Sunday 6 June 2010

Political response to Ahmadi massacre in Pakistan - bigotry at its worst

The Islam that is my religion seeks to establish such a society where all citizens of the state enjoy equal rights and religion does not become the basis for any discrimination. Religious teachers who taught Islam to me in my childhood taught me that Islamic law holds both Muslims and non-Muslims equal and no superiority or privilege is given to the Muslims on any ground. That the Islamic state is responsible for the protection and security of minorities.

While I saw light at the end of the tunnel today when the leader of opposition in Pakistan Mian Nawaz Sharif mustered up courage and spoke out against the barbaric act of terrorism carried out against the Ahmadi minority in Lahore. I am disgusted at the outcry his statement has caused from the so called religious intelligentsia who are almost about to declare Mian Nawaz Sharif an infidel for calling the Ahmadi minority our "Brothers and Sisters".

Whatever their religious beliefs Ahmadis are Pakistani citizens. Though Pakistani constitution declares them non-Muslims and a religious minority, they as citizens have a right to security as any other Pakistani. Tolerating massacres of innocent civilians because the victims happened to have a different religious belief is abominable and un-Islamic.

The reprehensible incident of Lahore and the atrocious public and political response can only be attributed to Pakistani society's lack of knowledge of actual teachings of Islam. The vacuum of knowledge, unfortunately, is bridged by the semi-literate clergy and bigoted religious-political leadership with no exposure to the Islamic historical tradition, demands of contemporary age and challenges of future.

Apathy of civil society, media and political leadership to the increasing intolerance towards minorities is worst form of bigotry in practice by a state and its citizens.

Wednesday 2 June 2010

Gaza Aid Flotilla Massacre - join Amnesty International asking for an independent enquiry

Minimum we can do to is to join our voices and record our protest against the Israeli massacre of aid workers heading toward Gaza.
At least ten activists protesting the blockade on the Gaza strip have been killed by Israeli forces. The activists were on a flotilla of ships carrying aid to the Gaza strip in defiance of the blockade.

Israel says its forces acted in self-defence but the level of lethal force used by Israeli troops appears to have been out of all proportion to any threat posed.

The Israeli authorities have the primary responsibility to investigate the use of lethal force by its forces but given the international nature of this incident, there is also a need for an immediate international investigation. We are calling on Israel to launch an immediate credible and independent investigation into these killings, and to allow the UN access to conduct an international inquiry.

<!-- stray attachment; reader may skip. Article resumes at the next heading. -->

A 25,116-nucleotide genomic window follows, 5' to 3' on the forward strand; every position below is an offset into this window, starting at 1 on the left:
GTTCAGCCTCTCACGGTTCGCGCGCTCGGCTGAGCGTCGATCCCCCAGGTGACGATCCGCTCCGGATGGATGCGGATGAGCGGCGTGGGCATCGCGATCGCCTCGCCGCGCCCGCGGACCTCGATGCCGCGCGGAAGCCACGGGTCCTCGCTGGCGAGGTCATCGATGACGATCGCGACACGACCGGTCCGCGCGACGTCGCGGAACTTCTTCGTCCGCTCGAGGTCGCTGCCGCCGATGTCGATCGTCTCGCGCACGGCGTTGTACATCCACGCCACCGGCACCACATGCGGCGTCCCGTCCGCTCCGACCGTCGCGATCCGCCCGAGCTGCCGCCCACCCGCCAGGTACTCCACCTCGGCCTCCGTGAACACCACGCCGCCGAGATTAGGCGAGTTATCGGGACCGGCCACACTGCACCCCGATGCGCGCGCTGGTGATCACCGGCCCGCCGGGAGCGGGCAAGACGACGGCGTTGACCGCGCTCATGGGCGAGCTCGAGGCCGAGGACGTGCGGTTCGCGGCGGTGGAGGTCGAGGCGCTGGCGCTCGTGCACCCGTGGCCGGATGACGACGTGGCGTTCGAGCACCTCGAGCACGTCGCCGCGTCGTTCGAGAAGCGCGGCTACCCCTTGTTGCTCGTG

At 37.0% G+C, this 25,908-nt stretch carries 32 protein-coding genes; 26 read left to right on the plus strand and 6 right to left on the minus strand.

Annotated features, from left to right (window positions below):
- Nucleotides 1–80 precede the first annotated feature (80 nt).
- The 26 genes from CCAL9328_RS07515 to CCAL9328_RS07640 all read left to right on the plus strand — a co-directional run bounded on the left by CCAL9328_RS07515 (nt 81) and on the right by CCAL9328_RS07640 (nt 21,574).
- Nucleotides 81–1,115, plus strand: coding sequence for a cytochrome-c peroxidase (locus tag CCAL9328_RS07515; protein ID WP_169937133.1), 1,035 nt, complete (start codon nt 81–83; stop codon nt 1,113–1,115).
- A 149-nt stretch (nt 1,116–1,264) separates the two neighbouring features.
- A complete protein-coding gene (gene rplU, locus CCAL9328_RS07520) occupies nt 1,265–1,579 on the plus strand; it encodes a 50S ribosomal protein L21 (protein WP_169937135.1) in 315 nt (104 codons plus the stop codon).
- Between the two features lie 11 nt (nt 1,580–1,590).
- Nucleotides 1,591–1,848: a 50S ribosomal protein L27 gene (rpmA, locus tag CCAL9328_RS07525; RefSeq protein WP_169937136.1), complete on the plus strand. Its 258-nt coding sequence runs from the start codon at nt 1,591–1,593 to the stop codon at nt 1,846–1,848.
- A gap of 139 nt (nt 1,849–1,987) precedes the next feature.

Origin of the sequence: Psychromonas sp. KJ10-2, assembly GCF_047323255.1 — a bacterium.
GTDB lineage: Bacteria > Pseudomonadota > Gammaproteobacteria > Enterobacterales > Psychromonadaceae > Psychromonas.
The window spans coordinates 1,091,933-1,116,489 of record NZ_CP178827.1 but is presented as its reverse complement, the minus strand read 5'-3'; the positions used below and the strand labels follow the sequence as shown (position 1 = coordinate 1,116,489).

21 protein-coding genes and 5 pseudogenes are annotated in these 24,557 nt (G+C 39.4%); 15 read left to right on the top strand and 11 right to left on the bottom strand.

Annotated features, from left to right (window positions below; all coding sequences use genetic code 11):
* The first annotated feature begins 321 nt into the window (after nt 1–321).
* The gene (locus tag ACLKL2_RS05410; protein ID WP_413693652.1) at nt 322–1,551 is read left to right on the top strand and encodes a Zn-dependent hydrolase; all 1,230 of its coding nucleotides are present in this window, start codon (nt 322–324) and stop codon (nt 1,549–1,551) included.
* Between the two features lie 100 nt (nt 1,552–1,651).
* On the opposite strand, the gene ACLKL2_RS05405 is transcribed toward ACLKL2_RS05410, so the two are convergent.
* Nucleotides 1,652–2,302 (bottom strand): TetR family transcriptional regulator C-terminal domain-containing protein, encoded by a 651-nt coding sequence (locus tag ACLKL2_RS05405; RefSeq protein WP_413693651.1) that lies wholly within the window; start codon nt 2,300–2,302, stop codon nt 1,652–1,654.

For nearly three years Israel, which is the occupying power in the Gaza Strip, has implemented a policy of banning all movement of goods and people, except for the most basic humanitarian necessities which are imported by international aid agencies. Only a fraction of patients in need of treatment outside Gaza are allowed out, and dozens have died waiting for Israeli permission to travel.

The blockade does not target armed groups but rather punishes Gaza’s entire population by restricting the entry of food, medical supplies, educational equipment and building materials. Israel has a duty under international law to ensure the welfare of Gaza’s inhabitants, including their rights to health, education, food and adequate housing.
Amnesty International is asking us to come together and Act Now by sending the following message to the UK Foreign Secretary William Hague. It take less than a minute to send this message from the Amnesty International site.
As a supporter of Amnesty International I welcome your statement of 31 May and I urge you to support the call for a credible, independent and international investigation into the deaths caused by the raid on the aid flotilla in international waters outside Gaza on May 31 2010.

Given the international nature of this incident and the continuing lack of credible Israeli investigations into violations of human rights in the context of the Gaza conflict, there is a strong need for an immediate international investigation and it’s important for the interests of regional peace and security that the UK strongly and publicly advocate such a call.

The Israeli authorities do of course have the primary responsibility to investigate the use of lethal force by its forces, as well as the claims by Israeli officials that Israeli forces were attacked with a range of weapons. But for full credibility and transparency, Israel should be strongly urged to invite the relevant UN experts to carry out an investigation into the events of 31 May.

The UK should also publicly back the calls for the Israeli authorities to make public immediately the rules of engagement issued to the troops who carried out this lethal attack.

Furthermore it is essential that the UK Government insist on the Israeli authorities immediately providing the names and locations of those UK Nationals detained, as well as their physical condition and legal status. UK officials and lawyers should also be allowed access to those arrested, detained or in hospital.

The UK must also insist that the Israeli authorities promptly release those who are detained unless they are charged with a recognisable criminal offence, and to insist that Israeli security forces and police do not employ excessive force against demonstrators protesting the events of 31 May.
Give the martyrs of Gaza a minute of your time.